A long-lost cockroach species considered extinct for 80 years has been found thriving at the foot of a single banyan tree. 

The Lord Howe Island Wood-feeding cockroach, last spotted in the 1930s, has been rediscovered by a University of Sydney student.

“For the first 10 seconds or so, I thought ‘No, it can’t be,'” said Maxim Adams. “I mean, I lifted the first rock under this huge banyan tree, and there it was.”

“Families” of the long-lost cockroach were found “all under this one banyan” said Nicholas Carlile, a scientist with the New South Wales Department of Planning and Environment.

“In fact, Maxim and Nathan (Lo, Adams’ professor) were there for the rest of the week, looked under every other banyan in North Bay, but didn’t find anything.”

THe species used to be widespread, but was wiped out after the introduction of rats at the end of World War I.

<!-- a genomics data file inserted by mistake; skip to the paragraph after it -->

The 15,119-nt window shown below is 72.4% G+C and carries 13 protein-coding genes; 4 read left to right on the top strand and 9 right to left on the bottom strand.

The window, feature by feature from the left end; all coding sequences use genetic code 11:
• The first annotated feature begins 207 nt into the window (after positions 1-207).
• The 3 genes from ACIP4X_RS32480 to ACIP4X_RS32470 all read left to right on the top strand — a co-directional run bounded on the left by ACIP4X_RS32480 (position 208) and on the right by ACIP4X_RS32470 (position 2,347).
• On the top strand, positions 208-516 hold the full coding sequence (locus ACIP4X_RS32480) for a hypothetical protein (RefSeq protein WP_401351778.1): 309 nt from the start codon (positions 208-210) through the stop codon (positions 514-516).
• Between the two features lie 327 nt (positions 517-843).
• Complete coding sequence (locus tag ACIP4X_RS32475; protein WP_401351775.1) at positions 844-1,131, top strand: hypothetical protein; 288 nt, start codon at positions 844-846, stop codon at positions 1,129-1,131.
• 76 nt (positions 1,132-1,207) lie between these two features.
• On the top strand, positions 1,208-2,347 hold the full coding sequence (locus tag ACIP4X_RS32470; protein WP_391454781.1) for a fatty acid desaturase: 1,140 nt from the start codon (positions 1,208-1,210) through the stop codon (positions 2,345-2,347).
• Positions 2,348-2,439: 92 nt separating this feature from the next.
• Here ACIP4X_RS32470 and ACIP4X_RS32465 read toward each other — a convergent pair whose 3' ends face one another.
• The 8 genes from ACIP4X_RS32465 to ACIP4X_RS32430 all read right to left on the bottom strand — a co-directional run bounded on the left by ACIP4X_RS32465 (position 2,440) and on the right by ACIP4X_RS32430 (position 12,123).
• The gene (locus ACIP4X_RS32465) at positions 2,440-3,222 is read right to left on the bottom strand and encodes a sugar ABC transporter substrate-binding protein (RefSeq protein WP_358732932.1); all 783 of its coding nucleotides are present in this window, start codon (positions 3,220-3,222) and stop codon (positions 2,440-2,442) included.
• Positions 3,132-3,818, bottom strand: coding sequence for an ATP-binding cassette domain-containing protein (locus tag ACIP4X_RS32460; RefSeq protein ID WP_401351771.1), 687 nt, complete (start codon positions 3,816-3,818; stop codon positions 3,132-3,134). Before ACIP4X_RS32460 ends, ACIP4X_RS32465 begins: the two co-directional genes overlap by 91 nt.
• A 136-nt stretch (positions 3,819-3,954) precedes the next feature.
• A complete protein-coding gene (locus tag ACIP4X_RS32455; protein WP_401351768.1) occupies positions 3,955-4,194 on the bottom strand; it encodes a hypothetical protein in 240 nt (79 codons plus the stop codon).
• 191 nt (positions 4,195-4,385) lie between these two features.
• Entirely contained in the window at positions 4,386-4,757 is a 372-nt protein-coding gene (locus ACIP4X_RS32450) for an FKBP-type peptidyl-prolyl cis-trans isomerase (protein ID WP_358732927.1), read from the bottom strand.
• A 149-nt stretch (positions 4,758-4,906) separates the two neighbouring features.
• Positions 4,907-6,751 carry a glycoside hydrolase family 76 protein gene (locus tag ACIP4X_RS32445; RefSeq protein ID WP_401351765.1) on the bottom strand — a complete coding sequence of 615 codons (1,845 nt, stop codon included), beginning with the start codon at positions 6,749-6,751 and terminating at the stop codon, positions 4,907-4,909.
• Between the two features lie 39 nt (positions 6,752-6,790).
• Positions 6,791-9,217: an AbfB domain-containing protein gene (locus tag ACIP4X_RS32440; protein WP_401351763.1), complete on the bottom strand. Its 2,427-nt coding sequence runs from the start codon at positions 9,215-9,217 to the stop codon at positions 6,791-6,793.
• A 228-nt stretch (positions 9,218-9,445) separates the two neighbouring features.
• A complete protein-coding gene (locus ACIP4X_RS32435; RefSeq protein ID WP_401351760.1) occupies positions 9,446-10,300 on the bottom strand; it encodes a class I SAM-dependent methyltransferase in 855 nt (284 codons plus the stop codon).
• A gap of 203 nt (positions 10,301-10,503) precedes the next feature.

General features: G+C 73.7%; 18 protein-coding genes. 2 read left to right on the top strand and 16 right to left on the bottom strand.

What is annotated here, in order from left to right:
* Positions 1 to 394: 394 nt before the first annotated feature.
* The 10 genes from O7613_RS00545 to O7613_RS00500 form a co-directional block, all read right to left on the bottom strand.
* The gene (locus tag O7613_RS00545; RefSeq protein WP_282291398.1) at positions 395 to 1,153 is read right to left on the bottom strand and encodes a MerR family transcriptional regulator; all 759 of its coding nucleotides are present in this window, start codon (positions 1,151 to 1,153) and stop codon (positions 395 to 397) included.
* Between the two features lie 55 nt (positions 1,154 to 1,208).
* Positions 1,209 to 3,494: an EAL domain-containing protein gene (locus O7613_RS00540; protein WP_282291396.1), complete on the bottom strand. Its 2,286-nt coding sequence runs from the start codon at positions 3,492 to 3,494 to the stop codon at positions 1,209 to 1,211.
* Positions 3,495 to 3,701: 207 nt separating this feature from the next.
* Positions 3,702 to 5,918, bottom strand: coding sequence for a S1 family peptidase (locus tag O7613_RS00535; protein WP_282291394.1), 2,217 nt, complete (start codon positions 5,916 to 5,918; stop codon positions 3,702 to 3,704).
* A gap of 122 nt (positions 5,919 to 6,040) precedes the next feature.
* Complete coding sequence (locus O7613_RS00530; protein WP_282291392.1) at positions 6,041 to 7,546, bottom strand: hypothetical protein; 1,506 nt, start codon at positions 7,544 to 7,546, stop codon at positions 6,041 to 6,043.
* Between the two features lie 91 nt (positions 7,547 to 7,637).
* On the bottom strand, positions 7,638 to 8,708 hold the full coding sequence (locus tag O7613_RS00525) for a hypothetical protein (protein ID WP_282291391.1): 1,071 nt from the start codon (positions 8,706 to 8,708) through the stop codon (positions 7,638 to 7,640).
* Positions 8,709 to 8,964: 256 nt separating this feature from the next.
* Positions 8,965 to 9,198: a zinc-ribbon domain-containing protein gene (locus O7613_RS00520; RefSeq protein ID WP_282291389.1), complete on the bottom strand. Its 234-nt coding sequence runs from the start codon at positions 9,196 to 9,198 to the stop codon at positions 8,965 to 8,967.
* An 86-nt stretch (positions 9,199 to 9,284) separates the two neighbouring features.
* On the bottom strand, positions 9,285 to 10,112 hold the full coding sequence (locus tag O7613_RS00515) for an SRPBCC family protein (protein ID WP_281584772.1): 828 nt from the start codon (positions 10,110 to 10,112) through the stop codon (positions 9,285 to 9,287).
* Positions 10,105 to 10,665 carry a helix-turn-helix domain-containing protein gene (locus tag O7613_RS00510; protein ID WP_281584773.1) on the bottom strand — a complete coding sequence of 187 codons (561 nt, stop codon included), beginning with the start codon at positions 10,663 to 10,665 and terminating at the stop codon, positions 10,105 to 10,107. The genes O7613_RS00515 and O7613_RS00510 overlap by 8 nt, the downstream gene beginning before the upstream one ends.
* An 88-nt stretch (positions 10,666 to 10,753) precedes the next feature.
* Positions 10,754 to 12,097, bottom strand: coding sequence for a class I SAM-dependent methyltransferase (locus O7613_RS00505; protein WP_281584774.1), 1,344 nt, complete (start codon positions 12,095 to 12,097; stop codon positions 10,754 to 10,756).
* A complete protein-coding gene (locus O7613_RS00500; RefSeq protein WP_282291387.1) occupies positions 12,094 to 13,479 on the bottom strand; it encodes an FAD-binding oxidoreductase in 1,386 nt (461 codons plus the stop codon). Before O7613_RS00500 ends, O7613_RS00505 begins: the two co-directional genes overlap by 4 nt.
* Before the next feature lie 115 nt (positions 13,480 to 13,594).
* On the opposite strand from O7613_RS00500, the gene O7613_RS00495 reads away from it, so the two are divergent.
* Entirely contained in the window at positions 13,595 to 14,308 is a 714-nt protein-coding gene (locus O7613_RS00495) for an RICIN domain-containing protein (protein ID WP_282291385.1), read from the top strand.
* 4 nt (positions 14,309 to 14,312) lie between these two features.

“The survival is great news, as it has been more than 80 years since it was last seen,” said Lord Howe Island board chair Atticus Fleming. 

“Lord Howe Island really is a spectacular place, it’s older than the Galápagos islands and is home to 1600 native invertebrate species, half of which are found nowhere else in the world.

“These cockroaches are almost like our very own version of Darwin’s finches, separated on little islands over thousands or millions of years developing their own unique genetics.”

There were plans to introduce similar cockroaches to Lord Howe Island, from related populations on nearby islands. 

“Now they don’t have to,” the University of Sydney said in a statement. 

“They may not be cute and cuddly, but the cockroaches are cornerstones of maintaining a healthy ecosystem on the island, acting as important nutrient recyclers, important in speeding the breakdown of logs and as a food source for other species.”